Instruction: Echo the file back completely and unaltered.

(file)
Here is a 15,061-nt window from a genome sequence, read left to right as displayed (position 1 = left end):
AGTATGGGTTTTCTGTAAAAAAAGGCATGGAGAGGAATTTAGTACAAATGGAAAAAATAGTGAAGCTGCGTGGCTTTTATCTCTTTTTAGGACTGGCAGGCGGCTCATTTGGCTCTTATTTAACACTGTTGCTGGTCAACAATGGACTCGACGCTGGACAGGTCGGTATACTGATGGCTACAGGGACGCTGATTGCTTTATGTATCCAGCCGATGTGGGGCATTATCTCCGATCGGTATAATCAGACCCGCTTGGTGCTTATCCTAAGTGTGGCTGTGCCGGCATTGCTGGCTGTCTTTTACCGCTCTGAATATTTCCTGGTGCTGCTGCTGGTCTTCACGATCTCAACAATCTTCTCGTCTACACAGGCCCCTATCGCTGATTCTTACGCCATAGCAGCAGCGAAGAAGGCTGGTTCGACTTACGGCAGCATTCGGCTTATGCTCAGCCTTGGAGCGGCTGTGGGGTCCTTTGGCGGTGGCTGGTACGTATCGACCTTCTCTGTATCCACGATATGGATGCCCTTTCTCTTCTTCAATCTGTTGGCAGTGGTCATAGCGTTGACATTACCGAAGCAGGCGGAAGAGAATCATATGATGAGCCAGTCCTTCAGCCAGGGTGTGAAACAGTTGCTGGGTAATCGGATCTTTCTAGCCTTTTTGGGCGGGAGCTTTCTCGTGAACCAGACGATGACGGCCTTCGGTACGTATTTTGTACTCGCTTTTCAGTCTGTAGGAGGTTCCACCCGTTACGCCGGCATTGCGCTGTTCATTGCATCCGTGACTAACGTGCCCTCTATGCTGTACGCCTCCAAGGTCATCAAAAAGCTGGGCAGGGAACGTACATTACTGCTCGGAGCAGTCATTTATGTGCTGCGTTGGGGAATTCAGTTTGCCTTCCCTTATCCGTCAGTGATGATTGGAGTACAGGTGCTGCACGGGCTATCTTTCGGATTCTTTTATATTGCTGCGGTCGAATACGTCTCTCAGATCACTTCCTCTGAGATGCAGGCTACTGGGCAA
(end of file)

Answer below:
Here is a 15,061-nt window from a genome sequence, read left to right as displayed (position 1 = left end):
AGTATGGGTTTTCTGTAAAAAAAGGCATGGAGAGGAATTTAGTACAAATGGAAAAAATAGTGAAGCTGCGTGGCTTTTATCTCTTTTTAGGACTGGCAGGCGGCTCATTTGGCTCTTATTTAACACTGTTGCTGGTCAACAATGGACTCGACGCTGGACAGGTCGGTATACTGATGGCTACAGGGACGCTGATTGCTTTATGTATCCAGCCGATGTGGGGCATTATCTCCGATCGGTATAATCAGACCCGCTTGGTGCTTATCCTAAGTGTGGCTGTGCCGGCATTGCTGGCTGTCTTTTACCGCTCTGAATATTTCCTGGTGCTGCTGCTGGTCTTCACGATCTCAACAATCTTCTCGTCTACACAGGCCCCTATCGCTGATTCTTACGCCATAGCAGCAGCGAAGAAGGCTGGTTCGACTTACGGCAGCATTCGGCTTATGCTCAGCCTTGGAGCGGCTGTGGGGTCCTTTGGCGGTGGCTGGTACGTATCGACCTTCTCTGTATCCACGATATGGATGCCCTTTCTCTTCTTCAATCTGTTGGCAGTGGTCATAGCGTTGACATTACCGAAGCAGGCGGAAGAGAATCATATGATGAGCCAGTCCTTCAGCCAGGGTGTGAAACAGTTGCTGGGTAATCGGATCTTTCTAGCCTTTTTGGGCGGGAGCTTTCTCGTGAACCAGACGATGACGGCCTTCGGTACGTATTTTGTACTCGCTTTTCAGTCTGTAGGAGGTTCCACCCGTTACGCCGGCATTGCGCTGTTCATTGCATCCGTGACTAACGTGCCCTCTATGCTGTACGCCTCCAAGGTCATCAAAAAGCTGGGCAGGGAACGTACATTACTGCTCGGAGCAGTCATTTATGTGCTGCGTTGGGGAATTCAGTTTGCCTTCCCTTATCCGTCAGTGATGATTGGAGTACAGGTGCTGCACGGGCTATCTTTCGGATTCTTTTATATTGCTGCGGTCGAATACGTCTCTCAGATCACTTCCTCTGAGATGCAGGCTACTGGGCAA